If this thread looks familiar, there is a reason. I posted this last year, honoring Jack Jouett, one of Charlottesville’s heroes. Most people haven’t heard of Jouett. He was one of those people that the little old ladies sat around and named their sewing circles after. However, were it not for Jouett and his vigilance, we might not be a nation today. I liked the thread. It is colorful and I am trotting it back out. Regardless of which part is myth and which part is real, every town needs a few home town heroes.
The United States of America is a proud 234 years old today. In many respects, its hard to believe that we are so old. 234 years is a long time. We have had 44 different presidents. We have fought a Revolution, a Civil War, 2 World Wars, and a bunch of other wars, some large, some small. We are the oldest democracy in the world (although some would debate this ‘fact.’)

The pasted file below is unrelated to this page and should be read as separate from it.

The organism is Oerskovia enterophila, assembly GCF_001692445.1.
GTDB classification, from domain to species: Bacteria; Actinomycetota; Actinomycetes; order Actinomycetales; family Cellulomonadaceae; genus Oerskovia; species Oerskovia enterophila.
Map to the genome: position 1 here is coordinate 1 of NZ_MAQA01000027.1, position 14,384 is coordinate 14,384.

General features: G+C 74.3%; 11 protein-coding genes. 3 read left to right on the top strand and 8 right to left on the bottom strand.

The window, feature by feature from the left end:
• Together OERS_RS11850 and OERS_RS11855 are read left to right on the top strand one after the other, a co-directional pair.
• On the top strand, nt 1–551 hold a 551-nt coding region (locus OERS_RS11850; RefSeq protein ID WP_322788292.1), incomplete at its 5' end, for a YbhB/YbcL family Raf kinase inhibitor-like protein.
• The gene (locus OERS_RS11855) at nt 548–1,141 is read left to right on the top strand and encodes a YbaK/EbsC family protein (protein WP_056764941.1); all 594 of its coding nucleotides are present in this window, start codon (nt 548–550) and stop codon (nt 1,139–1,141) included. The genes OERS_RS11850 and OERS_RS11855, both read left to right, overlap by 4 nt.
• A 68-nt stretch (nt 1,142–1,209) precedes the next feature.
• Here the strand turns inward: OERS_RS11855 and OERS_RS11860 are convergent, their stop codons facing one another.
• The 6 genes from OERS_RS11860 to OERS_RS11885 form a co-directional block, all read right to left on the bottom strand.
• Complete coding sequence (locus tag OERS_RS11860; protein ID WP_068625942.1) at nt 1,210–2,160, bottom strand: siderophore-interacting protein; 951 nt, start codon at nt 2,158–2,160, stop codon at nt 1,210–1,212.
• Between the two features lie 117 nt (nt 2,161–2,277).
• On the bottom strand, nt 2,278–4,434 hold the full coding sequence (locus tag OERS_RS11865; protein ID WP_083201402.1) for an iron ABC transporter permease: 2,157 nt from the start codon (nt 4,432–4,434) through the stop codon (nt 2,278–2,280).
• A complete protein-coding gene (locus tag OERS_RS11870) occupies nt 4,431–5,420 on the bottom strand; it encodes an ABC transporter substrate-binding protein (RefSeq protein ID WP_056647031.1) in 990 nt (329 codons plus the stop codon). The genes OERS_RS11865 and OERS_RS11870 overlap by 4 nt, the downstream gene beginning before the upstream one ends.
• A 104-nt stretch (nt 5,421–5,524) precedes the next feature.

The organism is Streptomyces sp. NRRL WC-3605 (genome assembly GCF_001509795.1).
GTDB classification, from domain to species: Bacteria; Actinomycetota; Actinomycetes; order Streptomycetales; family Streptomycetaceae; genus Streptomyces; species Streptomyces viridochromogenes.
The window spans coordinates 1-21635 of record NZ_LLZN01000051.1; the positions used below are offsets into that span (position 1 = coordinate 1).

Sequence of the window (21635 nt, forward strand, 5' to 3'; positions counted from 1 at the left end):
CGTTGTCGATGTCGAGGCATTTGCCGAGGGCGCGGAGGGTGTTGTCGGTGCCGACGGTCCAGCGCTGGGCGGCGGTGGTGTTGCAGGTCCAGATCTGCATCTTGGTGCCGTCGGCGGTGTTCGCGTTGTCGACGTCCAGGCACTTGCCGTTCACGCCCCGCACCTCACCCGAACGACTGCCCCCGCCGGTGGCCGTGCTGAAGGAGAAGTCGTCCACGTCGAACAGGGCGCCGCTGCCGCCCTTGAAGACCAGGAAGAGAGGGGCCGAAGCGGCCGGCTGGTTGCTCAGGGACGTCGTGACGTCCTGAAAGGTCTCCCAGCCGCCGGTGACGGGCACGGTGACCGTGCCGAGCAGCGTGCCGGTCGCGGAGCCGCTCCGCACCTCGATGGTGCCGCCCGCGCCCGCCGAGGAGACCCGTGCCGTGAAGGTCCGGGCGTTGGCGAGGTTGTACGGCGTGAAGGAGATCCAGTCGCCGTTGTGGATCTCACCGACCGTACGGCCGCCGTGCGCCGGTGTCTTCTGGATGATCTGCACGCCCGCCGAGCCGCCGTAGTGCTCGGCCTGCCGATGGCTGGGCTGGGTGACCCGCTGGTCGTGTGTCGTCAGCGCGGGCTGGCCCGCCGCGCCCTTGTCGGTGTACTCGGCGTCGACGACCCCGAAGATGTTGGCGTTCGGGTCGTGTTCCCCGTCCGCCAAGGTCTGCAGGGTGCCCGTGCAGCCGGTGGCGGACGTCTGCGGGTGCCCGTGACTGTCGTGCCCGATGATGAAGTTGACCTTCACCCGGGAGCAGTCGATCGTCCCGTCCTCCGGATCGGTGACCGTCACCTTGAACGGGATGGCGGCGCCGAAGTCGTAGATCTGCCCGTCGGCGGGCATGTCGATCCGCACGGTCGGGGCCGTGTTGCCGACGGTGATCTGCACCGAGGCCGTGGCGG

Yet we are young–very young as a nation. Antiquity to us is Williamsburg. Antiquity in other parts of the world goes back thousands of years. We only got to the west coast crossing the continent a little more than 200 years ago.
It might not all have happened however, if it weren’t for Jack Jouett of Albemarle County, Virginia. Well now who the hell was Jack Jouett? He was the Virginia Paul Revere. General Tarleton was riding towards Charlottesville to capture Thomas Jefferson and the rest of the Virginia Legislature who were hiding out at Jefferson’s home, Monticello.
Jack Jouett was sleeping (on the lawn no less) at Cuckoo Tavern in Louisa when he spotted Tarleton and his calvalry. Jouett knew where the legislature was and rode off toward Monticello to warn Virginia’s leaders of the approaching British. Had they been captured, they probably all would have been hanged as traitors.
Jouett made the 40 mile ride and all but a few of the legislators escaped. He rode the back trails and through the woods, guided by the light of the full moon. Tarleton took the road. Much myth has grown up around this hometown boy.